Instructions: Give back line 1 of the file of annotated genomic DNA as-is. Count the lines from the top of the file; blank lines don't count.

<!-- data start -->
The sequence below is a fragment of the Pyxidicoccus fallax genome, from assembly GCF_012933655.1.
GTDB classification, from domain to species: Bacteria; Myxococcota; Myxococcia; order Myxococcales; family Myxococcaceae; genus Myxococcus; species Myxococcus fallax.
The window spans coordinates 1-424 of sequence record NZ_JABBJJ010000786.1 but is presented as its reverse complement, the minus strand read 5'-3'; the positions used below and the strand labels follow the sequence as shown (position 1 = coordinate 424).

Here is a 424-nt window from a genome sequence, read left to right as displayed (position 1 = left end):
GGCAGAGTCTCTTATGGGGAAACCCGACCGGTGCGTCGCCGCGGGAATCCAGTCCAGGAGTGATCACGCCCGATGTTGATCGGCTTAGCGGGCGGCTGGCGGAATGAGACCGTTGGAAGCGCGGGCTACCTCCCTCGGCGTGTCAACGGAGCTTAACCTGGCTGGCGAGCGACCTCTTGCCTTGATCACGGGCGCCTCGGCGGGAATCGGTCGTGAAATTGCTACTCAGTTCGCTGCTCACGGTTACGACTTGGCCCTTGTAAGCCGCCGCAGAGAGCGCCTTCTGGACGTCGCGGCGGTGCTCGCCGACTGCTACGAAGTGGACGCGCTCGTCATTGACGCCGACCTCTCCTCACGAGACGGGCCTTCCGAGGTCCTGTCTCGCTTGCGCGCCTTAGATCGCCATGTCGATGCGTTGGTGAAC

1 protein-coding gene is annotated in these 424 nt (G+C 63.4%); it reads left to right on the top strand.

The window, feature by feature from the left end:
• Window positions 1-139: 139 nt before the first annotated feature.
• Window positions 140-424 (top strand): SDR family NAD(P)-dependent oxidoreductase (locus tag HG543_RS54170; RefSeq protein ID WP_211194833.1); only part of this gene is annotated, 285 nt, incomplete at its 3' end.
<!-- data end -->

The sequence below is a fragment of the Pyxidicoccus fallax genome, from assembly GCF_012933655.1.